Green’s special combination of moral individualism and collectivism, in particular his idea of the state as an indirect agent of moral improvement, led him to favor the intervention of the state to secure the welfare of its citizens (1881). He was opposed to Mill’s libertarianism and Spencer’s barbarous version of laissez-faire. In his support of the enlargement of the state’s responsibilities he anticipated the doctrines of the British Labour party. He became the first Oxford tutor to serve on the city council, where he actively promoted temperance reform and public secondary education. Realistic in his respect for the force of circumstances and the moral sense of the community, Green was no traditionalist. He admired Cromwell (from whom he claimed descent) and shared his republicanism. He was hostile to class distinction, militarism, and patriotic display. The first important English philosopher since Ralph Cudworth to spend his active life in a university, he supported, by precept and example, the involvement of philosophers in the social and political life of their society. The character of Mr. Grey in Mrs. Humphry Ward’s novel Robert Elsmere is an admiring portrait of Green’s nobly serious personality, in which a determined puritanism was at once strengthened and mitigated by decency and practical good sense.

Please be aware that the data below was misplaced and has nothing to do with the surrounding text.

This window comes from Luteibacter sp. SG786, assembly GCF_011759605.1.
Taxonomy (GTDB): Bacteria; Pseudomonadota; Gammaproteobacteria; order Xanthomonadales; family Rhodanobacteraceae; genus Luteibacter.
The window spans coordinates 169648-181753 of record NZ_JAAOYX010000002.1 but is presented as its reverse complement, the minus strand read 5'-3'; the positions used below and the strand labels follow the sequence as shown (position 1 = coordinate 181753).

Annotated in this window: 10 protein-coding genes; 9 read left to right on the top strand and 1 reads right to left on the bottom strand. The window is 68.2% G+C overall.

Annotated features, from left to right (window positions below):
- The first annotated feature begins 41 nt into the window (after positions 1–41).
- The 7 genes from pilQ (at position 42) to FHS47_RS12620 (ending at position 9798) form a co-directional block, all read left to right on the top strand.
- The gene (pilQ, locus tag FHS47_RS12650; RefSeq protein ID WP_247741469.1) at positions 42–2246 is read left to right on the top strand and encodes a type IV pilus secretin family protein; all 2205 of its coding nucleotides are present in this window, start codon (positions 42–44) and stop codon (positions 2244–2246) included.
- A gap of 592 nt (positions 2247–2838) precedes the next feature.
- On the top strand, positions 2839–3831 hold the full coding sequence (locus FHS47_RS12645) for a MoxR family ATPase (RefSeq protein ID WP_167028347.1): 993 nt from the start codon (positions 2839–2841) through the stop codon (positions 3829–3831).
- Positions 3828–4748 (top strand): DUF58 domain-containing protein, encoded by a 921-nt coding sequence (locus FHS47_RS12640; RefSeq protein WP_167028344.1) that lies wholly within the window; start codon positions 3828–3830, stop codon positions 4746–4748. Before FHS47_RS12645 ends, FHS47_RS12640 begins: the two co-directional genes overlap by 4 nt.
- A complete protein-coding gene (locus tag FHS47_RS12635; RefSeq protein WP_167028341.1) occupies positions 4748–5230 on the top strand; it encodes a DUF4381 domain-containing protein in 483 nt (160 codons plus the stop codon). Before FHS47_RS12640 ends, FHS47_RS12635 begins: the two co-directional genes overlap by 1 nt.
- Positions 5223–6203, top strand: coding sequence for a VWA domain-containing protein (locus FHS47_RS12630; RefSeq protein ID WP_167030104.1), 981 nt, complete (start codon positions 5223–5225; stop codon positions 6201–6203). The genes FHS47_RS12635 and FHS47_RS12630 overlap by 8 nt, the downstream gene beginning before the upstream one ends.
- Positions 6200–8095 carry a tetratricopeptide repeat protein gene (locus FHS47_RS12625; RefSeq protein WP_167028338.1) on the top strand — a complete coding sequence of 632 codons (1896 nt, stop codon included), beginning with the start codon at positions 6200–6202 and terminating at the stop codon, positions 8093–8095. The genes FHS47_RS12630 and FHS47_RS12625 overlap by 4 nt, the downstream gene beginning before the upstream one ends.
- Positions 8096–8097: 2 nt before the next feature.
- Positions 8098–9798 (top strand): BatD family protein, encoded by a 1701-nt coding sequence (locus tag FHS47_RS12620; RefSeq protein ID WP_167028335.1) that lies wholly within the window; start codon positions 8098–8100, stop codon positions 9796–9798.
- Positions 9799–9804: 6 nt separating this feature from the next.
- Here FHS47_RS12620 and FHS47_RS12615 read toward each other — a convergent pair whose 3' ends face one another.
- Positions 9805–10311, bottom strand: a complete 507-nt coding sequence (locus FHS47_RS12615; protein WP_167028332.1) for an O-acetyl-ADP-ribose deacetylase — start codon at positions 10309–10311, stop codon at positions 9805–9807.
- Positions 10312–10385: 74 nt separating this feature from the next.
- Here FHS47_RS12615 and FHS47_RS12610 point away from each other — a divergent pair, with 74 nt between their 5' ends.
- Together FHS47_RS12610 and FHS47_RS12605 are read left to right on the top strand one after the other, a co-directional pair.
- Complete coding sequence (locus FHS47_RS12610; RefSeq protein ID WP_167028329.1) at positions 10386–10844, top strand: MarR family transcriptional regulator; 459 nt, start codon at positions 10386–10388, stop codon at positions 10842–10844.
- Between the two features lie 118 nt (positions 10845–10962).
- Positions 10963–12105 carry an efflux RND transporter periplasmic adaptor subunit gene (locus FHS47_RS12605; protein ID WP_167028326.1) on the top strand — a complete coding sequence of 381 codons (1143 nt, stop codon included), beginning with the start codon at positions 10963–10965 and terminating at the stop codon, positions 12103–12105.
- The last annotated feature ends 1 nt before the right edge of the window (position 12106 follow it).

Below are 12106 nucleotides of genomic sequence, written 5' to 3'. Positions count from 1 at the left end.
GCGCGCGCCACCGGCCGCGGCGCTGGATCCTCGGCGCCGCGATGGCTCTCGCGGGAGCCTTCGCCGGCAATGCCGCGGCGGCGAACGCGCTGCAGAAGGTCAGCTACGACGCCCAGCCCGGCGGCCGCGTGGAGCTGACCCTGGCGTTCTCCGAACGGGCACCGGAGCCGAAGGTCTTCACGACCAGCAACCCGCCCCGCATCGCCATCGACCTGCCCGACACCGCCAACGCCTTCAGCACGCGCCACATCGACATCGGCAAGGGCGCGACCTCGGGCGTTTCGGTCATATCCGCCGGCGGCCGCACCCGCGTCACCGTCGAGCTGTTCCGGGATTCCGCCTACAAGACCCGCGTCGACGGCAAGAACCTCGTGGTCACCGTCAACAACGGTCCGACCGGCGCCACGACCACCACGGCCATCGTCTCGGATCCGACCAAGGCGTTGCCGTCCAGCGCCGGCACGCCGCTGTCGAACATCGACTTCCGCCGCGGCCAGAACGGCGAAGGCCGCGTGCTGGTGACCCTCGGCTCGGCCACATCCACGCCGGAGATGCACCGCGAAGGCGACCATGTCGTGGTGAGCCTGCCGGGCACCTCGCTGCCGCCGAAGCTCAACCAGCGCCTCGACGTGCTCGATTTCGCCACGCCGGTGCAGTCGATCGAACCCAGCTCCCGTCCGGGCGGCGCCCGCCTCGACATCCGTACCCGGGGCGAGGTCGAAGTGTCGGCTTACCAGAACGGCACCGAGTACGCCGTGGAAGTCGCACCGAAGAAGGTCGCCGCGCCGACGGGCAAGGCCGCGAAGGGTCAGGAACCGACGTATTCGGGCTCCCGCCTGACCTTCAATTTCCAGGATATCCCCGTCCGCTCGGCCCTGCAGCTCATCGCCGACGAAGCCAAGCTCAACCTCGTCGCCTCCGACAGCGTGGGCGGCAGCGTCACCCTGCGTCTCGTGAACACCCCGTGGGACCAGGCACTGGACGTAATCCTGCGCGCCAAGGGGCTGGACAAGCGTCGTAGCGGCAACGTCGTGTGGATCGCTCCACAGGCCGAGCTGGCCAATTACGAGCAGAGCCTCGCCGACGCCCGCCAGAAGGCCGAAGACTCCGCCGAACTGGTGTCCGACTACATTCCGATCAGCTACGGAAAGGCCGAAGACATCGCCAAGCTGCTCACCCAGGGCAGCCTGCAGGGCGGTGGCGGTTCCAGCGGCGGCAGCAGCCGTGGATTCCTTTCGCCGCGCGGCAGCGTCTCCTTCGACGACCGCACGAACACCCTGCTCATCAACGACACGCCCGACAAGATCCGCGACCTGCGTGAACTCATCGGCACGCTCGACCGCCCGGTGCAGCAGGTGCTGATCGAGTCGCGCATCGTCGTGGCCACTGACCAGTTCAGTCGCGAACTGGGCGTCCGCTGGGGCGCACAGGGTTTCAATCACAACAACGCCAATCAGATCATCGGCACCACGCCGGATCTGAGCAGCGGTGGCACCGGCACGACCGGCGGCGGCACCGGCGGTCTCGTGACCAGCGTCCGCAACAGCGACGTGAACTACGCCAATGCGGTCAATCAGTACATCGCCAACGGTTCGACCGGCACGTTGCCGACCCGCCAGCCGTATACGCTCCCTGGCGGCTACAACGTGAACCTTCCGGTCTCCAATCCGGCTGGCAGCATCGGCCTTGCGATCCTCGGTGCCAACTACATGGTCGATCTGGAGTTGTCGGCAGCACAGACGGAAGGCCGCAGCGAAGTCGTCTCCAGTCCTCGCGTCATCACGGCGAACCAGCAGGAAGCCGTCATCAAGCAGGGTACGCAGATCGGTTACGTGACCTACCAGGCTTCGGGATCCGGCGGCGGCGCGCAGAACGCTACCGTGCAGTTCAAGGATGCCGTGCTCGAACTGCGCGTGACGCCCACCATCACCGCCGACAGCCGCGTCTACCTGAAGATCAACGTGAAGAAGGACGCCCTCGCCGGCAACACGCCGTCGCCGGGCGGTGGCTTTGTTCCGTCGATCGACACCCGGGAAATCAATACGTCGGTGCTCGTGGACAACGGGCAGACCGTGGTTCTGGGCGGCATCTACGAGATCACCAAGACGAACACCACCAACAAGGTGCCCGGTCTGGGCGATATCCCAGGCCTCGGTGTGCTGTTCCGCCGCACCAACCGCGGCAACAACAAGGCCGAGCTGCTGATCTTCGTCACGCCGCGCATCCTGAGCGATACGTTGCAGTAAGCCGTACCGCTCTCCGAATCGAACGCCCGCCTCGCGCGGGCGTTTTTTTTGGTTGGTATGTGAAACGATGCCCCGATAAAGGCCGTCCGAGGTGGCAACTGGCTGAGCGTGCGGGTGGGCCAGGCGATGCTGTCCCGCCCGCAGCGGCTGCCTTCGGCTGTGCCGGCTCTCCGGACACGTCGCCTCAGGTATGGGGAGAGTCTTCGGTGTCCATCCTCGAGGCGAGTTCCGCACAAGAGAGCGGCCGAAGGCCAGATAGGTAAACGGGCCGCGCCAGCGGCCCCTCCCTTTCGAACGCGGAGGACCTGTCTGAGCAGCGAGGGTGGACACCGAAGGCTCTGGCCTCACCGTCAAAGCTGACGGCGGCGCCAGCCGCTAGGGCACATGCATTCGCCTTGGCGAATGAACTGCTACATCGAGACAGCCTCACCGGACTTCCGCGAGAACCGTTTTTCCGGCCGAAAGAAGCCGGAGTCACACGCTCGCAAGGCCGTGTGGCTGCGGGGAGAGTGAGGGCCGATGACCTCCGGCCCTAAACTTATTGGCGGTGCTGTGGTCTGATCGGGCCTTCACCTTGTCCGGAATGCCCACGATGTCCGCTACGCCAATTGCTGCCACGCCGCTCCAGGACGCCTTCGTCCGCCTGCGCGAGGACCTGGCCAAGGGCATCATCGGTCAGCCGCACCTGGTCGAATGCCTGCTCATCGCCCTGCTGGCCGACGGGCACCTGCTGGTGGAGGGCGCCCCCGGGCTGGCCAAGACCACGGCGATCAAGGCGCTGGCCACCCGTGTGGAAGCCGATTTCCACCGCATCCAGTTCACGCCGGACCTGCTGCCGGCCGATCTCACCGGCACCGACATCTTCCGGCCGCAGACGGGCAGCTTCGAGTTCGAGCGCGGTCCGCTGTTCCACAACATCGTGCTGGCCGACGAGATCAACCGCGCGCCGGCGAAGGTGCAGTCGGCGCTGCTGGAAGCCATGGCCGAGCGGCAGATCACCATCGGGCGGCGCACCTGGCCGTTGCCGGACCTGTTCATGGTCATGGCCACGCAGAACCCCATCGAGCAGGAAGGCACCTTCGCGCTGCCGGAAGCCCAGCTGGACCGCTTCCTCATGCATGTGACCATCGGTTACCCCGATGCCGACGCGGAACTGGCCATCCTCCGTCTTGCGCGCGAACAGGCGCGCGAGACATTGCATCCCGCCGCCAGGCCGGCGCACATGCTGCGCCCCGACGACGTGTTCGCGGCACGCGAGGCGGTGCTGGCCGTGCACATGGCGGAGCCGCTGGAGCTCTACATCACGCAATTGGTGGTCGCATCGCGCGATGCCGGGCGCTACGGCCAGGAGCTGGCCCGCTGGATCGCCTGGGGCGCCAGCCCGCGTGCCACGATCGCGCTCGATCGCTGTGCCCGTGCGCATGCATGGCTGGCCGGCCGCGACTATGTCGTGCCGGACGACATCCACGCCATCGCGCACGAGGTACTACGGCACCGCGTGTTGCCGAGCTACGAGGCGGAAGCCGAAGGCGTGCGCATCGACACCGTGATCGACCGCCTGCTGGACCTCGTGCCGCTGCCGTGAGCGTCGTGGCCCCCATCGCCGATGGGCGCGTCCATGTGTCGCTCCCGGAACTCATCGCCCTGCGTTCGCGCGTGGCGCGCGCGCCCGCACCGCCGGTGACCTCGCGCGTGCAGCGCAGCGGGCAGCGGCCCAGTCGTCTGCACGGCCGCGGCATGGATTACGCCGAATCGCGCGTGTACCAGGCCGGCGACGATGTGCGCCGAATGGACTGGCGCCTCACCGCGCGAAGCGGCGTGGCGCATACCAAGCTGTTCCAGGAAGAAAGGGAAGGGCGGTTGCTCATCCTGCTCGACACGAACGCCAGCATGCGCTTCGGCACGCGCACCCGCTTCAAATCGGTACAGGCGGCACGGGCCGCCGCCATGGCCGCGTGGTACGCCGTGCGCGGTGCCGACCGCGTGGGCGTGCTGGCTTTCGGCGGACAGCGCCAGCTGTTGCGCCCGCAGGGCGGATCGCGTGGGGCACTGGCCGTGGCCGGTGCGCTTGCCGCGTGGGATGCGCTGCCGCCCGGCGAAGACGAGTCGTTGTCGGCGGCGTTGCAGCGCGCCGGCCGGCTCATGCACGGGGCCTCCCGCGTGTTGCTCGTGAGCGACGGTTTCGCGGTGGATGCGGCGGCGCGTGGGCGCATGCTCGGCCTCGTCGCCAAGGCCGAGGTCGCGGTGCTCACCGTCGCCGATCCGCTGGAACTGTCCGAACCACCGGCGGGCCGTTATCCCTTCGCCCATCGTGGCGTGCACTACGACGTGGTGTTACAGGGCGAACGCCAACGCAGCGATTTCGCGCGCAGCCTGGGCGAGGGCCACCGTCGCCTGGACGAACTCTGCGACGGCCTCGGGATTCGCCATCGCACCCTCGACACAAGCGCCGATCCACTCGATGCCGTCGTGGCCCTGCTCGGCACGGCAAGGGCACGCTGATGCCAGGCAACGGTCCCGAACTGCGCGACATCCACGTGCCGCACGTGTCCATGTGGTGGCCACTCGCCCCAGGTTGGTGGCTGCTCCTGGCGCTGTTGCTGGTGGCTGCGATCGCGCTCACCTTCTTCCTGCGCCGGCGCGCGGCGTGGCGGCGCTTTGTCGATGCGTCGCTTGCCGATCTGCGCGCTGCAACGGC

(1874) 1906 Introduction to Hume’s Treatise of Human Nature. Pages 1-371 in Thomas Hill Green, Works . .. Volume 1: Philosophical Works. London: Longmans.
(1881) 1906 Lecture on Liberal Legislation and Freedom of Contract. Pages 365-386 in Thomas Hill Green, Works … Volume 3: Miscellanies and Memoir. London: Longmans.
(1882) 1960 Lectures on the Principles of Political Obli gation. London: Longmans.
(1883) 1929 Prolegomena to Ethics. 5th ed. Oxford: Clarendon.
1906 Works of Thomas Hill Green. Edited by R. L. Nettle-ship. 3 vols. London: Longmans. → Volumes 1-2: Philosophical Works. Volume 3: Miscellanies and Memoir.
Fairbrother, William H. (1896) 1900 The Philosophy of Thomas Hill Green. 2d ed. London: Methuen.
Milne, A. J. M. 1962 The Social Philosophy of English Idealism. London: Allen & Unwin.
Muirhead, John Henry 1908 The Service of the State: Four Lectures on the Political Teaching of T. H. Green. London: Murray.
Richter, Melvin 1964 The Politics of Conscience: T. H. Green and His Age. Harvard Univ. Press.
Ritchie, David G. (1887) 1902 The Political Philosophy of Thomas Hill Green. Pages 125-151 in David G. Ritchie, The Principles of State Interference: Four Essays on the Political Philosophy of Mr. Herbert Spencer, J. S. Mill, and T. H. Green. London: Sonnenschein. → First published in Contemporary Review.